Your Oppinion Totally Needed!

Okay, so… I need a little bit of help.

I am at that stage where like, everything I write seems crappy or boring to me right now.

I am in the process of rewriting parts of my super hero novel ‘DARE’ and have just had a go at a new opening scene, but am a little worried it’s super boring.

If you have time I’d so appreciate if you took a read and gave me any ideas you think would work well to really make the story spring off to a good start.

This is what I have SO far… apologies if it’s the most boring thing you’ve ever read ever, but any tips/ideas would be appreciated!


I’ll tell you the whole thing.

The whole story. And then you’ll understand everything.

I guess it all started that final night with Liam. It had been a rough day at school, and the last thing I wanted was a dinner time lecture.

‘I don’t know why you care so much what people think of you, Roe,’ he remarked between bites, ‘it doesn’t matter.’

I simmered refusing to look at him. It did matter.

It mattered to me that everyone at school thought I was a total dork. It mattered to me that Paul Ivans mocked me mercilessly at every presented opportunity. I was pretty sure it would have mattered to him too if he were my age.

See Liam did that. He pretended he was my dad when he wasn’t, giving completely redundant advice while I suffered that oh so cruel affliction known as my ‘Teenage-Years.’

‘One day it won’t matter.’ He reminded – because he frequently said this – ‘you’ll be doing what you were born to do and they’ll have day jobs in super markets.’

I liked the idea of Paul Ivans in a super market apron so smirked a little. Liam spotted this and grinned.

‘See. You know I’m right.’

I shrugged, he was but still not willing to admit he’d cheered me up – even just a little – I poked at my food.

‘Yeah,’ I muttered, ‘well I suppose I had always hoped you’re being ridiculously rich would be at least somewhat beneficial to my social life. That’s how it is in the movies? You’re loaded and I get all the girls. Isn’t that right?’ I tried to sound as though I were joking, although the sentiment was entirely serious.

You’d think the fact that he was impossibly wealthy and owned Grey Corporation would make me super popular.

It didn’t.

All it did do was provide Paul Ivans with a specific avenues of ridicule. ‘How’s it going Richie Rich?’ he’d tease, ‘Morning Miss Moneybags…’ and the like. It was Paul and these kinds of remarks which had left me in the foul mood I was in that evening.

I was sick of it.

The thing was that Liam didn’t understand because he was ridiculously popular and had an endless amount of people kissing his ass and girls hanging off each arm.

‘I am very sorry that my wealth is not more beneficial to you, Roe,’ Liam replied, still grinning in a smile far too like my own, ‘regardless, it makes no difference either way. You are who you are, and that doesn’t change – no matter what people think of you.’

I exhaled and pushed myself out from the table, meeting his gaze at last and tipping my head to one side, ‘I’m done.’ I told him tartly, furious he wasn’t taking me seriously. ‘May I be excused?’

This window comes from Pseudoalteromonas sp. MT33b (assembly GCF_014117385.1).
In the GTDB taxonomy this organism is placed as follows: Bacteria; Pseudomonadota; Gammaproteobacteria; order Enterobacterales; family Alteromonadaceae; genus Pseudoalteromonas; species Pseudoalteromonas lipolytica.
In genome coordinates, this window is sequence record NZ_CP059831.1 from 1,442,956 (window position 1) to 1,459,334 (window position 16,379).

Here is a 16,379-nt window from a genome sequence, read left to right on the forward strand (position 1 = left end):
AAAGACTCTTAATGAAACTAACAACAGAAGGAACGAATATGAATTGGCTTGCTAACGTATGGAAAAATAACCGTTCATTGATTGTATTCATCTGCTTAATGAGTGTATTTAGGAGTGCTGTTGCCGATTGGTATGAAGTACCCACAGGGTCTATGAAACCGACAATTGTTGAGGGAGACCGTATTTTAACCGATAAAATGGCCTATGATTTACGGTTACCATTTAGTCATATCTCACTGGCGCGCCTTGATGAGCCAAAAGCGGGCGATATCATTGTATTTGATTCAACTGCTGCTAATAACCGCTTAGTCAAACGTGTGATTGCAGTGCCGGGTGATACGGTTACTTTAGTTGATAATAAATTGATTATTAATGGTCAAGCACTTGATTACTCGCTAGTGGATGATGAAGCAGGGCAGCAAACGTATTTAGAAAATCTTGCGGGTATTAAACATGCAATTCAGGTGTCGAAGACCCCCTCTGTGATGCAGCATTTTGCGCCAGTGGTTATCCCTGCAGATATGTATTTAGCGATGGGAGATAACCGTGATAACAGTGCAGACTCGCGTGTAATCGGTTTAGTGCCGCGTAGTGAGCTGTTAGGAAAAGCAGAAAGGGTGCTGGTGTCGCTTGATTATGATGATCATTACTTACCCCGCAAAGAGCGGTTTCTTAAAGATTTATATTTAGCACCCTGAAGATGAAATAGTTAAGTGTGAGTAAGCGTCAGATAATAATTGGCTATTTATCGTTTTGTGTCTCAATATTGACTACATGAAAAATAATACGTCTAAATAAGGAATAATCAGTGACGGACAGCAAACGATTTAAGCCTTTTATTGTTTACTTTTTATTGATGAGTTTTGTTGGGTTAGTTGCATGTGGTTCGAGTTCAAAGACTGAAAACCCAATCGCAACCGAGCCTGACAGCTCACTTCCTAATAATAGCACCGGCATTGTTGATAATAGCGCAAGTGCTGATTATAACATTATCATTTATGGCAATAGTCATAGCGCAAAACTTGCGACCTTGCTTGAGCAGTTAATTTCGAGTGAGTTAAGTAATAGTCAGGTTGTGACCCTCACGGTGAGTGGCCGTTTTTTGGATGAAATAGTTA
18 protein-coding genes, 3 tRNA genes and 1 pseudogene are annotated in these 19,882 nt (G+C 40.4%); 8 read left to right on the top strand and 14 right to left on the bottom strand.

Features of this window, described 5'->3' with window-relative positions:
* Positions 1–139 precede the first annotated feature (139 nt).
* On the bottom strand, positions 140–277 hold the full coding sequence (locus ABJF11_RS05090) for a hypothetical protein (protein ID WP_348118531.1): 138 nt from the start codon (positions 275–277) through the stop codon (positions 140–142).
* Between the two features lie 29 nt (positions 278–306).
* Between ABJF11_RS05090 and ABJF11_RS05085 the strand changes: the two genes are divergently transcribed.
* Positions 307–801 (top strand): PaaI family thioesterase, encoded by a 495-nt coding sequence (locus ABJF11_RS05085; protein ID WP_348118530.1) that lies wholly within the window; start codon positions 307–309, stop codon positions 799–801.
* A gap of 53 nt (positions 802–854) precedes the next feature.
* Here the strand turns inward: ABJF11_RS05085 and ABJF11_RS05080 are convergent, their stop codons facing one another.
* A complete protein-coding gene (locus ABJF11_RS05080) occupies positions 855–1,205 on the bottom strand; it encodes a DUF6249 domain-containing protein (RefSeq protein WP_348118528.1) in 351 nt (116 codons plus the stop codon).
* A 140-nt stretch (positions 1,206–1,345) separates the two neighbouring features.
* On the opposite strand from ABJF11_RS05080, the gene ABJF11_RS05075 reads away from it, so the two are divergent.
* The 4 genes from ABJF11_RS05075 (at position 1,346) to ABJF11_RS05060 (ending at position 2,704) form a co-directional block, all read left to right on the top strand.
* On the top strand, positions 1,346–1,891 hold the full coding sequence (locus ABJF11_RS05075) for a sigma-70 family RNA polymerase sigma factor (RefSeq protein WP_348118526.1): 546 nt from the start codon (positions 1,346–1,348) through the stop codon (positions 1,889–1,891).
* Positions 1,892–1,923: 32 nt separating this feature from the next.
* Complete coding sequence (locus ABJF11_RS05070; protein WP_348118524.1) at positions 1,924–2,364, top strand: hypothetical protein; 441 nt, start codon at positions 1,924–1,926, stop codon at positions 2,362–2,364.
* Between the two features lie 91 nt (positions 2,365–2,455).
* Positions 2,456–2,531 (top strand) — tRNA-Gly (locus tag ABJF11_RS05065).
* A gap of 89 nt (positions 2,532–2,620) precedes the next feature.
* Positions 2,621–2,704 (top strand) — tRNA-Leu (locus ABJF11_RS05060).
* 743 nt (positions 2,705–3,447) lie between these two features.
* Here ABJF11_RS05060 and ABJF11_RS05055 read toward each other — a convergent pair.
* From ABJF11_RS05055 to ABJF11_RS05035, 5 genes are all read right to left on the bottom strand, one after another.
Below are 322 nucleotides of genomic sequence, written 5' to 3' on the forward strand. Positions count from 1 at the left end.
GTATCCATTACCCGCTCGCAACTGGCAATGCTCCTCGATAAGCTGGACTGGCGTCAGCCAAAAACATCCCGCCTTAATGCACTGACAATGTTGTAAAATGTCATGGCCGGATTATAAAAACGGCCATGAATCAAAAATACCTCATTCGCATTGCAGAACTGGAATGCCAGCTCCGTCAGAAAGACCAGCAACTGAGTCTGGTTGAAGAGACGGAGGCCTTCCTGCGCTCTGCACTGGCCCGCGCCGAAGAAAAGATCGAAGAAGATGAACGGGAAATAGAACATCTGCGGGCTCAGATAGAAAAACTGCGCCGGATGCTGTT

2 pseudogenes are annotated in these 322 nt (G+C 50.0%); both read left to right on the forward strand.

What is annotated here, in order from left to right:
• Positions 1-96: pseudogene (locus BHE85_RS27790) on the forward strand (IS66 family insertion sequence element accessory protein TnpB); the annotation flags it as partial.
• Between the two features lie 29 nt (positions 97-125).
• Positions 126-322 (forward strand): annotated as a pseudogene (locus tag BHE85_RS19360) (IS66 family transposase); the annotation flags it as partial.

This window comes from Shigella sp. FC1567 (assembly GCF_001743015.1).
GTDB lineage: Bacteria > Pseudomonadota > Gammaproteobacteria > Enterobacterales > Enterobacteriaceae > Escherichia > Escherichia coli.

Liam opened his mouth to reply when across the dining room a single red telephone began to ring and the both of us fell completely silent.

Saying nothing at all, Liam was on his feet, and stalked across to the telephone, plucking it up and pressing it to his ear, ‘Hello?’

There was this long silence, and I craned to hear, watching him with wide eyes.

‘Alright.’ Liam concluded, ‘yes mam. We’re on our way.’

He was already halfway out the door by the time I’d clambered out of my chair, trailing after him.

‘What is it?’ I asked, all conversation pertaining to my popularity – or lack thereof – forgotten.

‘Just a typical BIE.’ Liam responded, without a glance over his shoulder.

BIE. Burglar Intent on Escape.

Liam was already at the very end of the hall now, where a huge portrait hung. A painting of him, aged six or seven with his since dead parents.

I caught up just as Liam placed his hand flat against the canvas and the frame began to vibrate before sinking backwards into the wall presenting a hollowed out alcove.

‘BIE,’ I was saying, taking my place alongside him, ‘easy. I might even be home in time to do my history homework.’

‘You should have finished it before now.’ Liam told me bluntly, ‘you have to work hard and be diligent, Roe.’

I shrugged, with a sarcastic sneer, ‘Just like you said. Regardless of what happens in High School, I’ll be doing what I’m born to do,’ I told him, ‘and Paul Ivans will be working in a super market. Doesn’t matter what people think of me or my grades, isn’t that what you said?’

Liam scowled, folding his arms across his chest, knowing I had him beat.

Up until then I’d assumed that my whole life was laid out before me, just as Liam had said.

Sure it would have been nice to be popular, to have friends, to have a girlfriend, to have Paul Ivans and his merciless teasing off my back. But as far as I was concerned it was just as Liam said. All of that wasn’t important. Not really.

Because when that red phone rung nothing mattered except the fact that there was trouble and Liam and I?

We were super heroes, and it was our job to fix it.


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